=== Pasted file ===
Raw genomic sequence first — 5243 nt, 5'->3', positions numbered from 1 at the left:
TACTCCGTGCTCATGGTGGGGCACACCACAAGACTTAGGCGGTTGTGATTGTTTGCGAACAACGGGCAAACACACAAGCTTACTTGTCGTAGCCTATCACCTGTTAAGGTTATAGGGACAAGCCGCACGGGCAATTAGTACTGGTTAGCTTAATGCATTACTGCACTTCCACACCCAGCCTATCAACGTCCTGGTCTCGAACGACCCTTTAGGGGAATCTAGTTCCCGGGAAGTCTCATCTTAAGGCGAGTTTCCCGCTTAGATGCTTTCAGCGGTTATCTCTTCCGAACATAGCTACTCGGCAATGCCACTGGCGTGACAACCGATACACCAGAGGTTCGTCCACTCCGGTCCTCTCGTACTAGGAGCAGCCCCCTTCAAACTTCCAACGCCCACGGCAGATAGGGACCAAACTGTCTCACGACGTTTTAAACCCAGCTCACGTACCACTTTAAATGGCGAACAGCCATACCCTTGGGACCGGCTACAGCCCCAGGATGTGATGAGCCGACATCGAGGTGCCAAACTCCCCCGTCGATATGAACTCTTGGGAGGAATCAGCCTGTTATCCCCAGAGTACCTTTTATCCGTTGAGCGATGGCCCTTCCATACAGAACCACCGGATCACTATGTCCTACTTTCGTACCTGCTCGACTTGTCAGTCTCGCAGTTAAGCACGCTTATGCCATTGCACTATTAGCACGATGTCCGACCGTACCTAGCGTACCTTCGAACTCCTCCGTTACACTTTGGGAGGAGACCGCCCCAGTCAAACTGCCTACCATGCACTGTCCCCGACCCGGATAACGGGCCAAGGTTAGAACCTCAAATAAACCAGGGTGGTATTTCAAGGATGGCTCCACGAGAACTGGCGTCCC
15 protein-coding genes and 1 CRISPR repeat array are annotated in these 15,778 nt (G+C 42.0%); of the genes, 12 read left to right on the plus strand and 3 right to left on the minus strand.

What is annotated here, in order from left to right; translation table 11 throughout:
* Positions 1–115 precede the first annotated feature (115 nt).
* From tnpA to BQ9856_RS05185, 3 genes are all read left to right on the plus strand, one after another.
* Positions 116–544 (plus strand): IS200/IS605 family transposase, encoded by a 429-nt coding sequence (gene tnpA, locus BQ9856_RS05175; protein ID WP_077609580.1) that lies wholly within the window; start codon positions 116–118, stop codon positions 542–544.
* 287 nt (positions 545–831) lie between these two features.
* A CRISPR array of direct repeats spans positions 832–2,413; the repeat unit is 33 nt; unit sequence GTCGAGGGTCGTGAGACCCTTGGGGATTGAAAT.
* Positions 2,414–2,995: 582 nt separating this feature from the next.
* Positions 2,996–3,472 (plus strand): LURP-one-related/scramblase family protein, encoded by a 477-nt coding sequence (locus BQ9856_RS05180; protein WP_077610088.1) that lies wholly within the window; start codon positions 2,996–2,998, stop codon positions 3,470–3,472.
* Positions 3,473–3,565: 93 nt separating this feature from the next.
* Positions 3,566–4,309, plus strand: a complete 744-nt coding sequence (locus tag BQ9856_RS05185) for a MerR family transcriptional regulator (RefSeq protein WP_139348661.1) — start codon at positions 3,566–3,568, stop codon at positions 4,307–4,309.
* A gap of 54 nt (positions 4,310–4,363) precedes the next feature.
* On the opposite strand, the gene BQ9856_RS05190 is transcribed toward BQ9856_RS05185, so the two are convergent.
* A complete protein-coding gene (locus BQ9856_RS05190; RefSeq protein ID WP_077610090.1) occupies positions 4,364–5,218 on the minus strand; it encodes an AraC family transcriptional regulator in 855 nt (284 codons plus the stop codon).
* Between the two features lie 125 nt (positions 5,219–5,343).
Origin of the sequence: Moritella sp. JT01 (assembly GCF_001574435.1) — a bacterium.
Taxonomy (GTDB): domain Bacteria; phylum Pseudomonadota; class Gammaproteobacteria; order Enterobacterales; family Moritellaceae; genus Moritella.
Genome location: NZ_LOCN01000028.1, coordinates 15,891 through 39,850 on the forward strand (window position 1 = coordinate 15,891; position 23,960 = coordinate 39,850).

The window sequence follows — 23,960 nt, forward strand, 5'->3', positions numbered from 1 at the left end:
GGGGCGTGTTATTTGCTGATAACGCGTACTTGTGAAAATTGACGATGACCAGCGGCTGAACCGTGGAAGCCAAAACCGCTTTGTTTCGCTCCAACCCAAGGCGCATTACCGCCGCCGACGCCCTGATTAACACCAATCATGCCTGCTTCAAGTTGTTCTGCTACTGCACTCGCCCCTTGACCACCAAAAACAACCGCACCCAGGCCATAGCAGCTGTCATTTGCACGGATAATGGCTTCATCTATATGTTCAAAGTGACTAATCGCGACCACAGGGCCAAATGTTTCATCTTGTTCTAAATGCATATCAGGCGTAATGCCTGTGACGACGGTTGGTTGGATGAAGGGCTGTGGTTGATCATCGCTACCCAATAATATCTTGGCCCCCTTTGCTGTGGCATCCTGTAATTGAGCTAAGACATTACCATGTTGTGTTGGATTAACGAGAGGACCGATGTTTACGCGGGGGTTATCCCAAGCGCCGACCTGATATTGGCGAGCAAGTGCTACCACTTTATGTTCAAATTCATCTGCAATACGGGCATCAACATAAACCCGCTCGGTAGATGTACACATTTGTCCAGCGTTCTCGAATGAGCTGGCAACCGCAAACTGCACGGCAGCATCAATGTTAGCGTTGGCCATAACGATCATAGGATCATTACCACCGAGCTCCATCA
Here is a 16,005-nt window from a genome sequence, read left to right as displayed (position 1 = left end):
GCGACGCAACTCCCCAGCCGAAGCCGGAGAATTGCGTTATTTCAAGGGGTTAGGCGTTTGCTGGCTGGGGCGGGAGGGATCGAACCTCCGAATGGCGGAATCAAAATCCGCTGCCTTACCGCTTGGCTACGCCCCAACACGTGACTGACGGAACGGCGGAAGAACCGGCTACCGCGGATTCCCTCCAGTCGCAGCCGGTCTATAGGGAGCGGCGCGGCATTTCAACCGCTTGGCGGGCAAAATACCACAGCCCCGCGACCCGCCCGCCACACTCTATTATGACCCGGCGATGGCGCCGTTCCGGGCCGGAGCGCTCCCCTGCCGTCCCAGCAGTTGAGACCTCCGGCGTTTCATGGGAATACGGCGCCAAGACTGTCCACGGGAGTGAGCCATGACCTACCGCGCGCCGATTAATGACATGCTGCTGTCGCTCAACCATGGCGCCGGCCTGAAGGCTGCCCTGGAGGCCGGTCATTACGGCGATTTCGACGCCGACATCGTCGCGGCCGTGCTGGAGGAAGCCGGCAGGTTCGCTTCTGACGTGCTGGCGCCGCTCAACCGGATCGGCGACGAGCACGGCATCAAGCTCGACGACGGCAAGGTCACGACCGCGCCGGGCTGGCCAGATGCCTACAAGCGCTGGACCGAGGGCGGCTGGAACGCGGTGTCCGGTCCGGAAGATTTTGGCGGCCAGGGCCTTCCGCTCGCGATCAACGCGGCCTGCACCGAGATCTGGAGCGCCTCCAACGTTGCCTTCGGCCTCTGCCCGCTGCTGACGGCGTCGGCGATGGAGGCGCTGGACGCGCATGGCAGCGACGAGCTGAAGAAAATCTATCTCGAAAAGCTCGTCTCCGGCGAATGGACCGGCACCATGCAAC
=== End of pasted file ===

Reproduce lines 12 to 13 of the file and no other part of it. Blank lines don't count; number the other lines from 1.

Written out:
* Positions 3,473–3,565: 93 nt separating this feature from the next.
* Positions 3,566–4,309, plus strand: a complete 744-nt coding sequence (locus tag BQ9856_RS05185) for a MerR family transcriptional regulator (RefSeq protein WP_139348661.1) — start codon at positions 3,566–3,568, stop codon at positions 4,307–4,309.